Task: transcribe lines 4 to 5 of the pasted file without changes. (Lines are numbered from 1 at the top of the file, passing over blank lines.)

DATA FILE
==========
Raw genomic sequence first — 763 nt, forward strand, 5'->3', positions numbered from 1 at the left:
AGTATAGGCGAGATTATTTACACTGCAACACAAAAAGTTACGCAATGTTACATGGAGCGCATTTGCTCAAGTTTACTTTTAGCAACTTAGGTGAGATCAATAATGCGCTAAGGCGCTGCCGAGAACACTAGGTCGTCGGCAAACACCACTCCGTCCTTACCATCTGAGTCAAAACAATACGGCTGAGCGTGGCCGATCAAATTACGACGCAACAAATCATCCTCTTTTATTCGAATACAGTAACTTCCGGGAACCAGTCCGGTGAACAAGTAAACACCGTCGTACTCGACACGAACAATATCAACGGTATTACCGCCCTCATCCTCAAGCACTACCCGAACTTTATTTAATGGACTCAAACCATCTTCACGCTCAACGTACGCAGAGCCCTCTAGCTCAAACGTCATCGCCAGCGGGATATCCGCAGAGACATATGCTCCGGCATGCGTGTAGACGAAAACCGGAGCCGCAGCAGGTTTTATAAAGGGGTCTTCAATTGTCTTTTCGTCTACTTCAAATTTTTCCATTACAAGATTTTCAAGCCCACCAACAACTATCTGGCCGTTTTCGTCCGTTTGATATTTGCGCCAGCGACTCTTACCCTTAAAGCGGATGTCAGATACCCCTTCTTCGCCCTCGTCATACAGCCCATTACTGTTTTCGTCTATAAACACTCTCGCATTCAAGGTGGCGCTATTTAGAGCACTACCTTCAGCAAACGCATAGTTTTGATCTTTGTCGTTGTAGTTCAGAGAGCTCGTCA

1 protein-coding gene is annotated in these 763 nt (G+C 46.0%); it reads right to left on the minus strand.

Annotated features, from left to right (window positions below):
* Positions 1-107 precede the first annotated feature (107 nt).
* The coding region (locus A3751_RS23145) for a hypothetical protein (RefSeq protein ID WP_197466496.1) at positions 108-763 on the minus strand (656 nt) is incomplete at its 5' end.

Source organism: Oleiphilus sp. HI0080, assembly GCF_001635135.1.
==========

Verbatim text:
Annotated features, from left to right (window positions below):
* Positions 1-107 precede the first annotated feature (107 nt).